German musical comedy in three acts by Wolfgang Amadeus Mozart. In German language.
Belmonte is hoping to find his bride Constanze at the palace of Pasha Selim in the Orient. She was seized by pirates on the open sea with her maid Blonde and Belmonte’s servant Pedro, and sold to the Pasha. Belmonte’s attempt to gain entrance to the Pasha’s seraglio is thwarted by the resistance of Osmin, the Pasha’s steward. Pedrillo too experiences difficulties with Osmin. He is extremely mistrustful of everyone and every stranger. Belmonte meets Pedrillo and learns that the Pasha is wooing Constanze but that she is still faithful to Belmonte. Pedrillo is faced with a similar problem: Osmin wants Pedrillo’s beloved, Blonde, who has been given to him as a slave. Belmonte is introduced by Pedrillo as an architect at the Pasha’s court. Both decide to make an early escape with their ladies. Constanze is suffering from her separation from Belmonte, to whom she has sworn to be faithful. Her situation is becoming increasingly critical: the Pasha allows her a time-limit of one day to freely decide in his favour.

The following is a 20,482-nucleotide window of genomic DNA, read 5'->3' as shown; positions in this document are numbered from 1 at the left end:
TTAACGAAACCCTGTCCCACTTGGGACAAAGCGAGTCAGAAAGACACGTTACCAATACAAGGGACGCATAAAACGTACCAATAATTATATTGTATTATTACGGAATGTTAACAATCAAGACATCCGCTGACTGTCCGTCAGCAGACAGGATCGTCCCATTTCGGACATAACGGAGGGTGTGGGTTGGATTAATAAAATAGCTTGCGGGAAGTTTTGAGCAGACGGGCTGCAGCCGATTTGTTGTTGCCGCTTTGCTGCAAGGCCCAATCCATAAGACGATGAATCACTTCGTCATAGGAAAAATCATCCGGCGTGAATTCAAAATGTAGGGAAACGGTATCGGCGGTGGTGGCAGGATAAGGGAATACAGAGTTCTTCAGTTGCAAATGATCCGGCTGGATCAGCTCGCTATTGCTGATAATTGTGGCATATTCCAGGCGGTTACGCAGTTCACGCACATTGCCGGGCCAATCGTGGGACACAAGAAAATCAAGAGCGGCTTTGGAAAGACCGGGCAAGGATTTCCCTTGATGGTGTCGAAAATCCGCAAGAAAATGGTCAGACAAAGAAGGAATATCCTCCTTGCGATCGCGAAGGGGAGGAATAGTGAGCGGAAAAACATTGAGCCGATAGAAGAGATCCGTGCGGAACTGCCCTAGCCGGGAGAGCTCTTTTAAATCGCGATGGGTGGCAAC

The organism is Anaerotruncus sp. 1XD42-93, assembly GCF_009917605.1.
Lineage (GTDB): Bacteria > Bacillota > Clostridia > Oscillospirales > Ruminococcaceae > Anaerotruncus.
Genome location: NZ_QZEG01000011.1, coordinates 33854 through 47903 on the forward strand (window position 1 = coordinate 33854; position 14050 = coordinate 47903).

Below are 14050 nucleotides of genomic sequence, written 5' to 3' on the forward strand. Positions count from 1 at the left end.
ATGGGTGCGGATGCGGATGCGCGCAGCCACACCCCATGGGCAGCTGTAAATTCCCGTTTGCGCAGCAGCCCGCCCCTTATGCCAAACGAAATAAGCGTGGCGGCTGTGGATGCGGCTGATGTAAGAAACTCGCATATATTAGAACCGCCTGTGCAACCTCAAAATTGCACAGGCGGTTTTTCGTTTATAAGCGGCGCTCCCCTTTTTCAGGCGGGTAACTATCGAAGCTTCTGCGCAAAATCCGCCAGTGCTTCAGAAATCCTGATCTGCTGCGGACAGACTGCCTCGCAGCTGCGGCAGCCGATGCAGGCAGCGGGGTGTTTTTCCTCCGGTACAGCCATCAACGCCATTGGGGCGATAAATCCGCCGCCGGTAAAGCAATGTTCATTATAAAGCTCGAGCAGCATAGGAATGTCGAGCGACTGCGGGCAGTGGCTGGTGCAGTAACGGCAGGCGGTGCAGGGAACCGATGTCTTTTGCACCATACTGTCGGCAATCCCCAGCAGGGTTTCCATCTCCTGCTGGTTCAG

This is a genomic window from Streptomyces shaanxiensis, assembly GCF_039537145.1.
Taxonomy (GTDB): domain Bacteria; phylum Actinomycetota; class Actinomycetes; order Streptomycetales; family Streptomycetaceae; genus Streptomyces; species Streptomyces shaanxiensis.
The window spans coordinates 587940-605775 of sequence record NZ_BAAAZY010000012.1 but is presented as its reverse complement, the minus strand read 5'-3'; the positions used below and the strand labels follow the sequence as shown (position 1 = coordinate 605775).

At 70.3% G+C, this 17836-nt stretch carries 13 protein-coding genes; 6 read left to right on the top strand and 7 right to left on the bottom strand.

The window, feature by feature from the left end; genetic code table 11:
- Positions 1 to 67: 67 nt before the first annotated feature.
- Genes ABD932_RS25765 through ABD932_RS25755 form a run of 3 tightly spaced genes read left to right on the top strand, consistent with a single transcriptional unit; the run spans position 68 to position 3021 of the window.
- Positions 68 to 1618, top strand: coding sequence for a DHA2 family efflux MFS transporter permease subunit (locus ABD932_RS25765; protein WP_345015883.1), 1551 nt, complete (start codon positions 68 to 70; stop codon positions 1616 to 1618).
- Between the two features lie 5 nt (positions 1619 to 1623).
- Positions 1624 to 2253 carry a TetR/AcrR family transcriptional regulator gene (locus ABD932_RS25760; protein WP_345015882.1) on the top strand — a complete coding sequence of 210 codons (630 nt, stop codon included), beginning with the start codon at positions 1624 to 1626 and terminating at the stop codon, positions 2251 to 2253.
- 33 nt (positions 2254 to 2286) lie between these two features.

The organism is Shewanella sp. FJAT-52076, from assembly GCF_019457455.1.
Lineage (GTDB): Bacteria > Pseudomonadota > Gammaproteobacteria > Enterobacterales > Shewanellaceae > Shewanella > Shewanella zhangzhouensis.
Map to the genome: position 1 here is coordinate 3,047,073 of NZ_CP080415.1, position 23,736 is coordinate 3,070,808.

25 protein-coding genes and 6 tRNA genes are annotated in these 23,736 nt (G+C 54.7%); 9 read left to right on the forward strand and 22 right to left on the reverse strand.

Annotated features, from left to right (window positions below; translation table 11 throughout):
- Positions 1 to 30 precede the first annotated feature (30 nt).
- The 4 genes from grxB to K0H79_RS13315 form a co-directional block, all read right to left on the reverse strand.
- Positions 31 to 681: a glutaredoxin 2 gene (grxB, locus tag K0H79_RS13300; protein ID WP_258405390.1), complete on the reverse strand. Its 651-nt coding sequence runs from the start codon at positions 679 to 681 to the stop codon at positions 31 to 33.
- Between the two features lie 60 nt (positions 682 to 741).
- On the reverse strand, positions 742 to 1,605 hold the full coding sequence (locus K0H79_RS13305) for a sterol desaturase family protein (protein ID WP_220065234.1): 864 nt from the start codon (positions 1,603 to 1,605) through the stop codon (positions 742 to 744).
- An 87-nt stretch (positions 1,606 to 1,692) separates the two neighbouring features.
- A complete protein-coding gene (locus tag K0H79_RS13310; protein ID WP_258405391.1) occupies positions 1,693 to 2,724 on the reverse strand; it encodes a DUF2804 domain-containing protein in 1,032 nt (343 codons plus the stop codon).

Pedrillo cunningly makes Osmin drunk. Constanze and Belmonte are finally reunited but their encounter is overshadowed: Belmonte suddenly doubts his beloved’s faithfulness. In witnessing Constanze’s deep disappointment, he perceives the injustice of his suspicion. The escape fails. Osmin awakes too early. The four runaways are arrested. The Pasha recognises Belmontes as the son of his arch enemy who once stole his beloved and destroyed his life in the Occident. Constanze and Belmonte wish to die together. Instead of exacting vengeance, the Pasha sets the captives free: «You must rid yourself of those you cannot win over by good deeds.”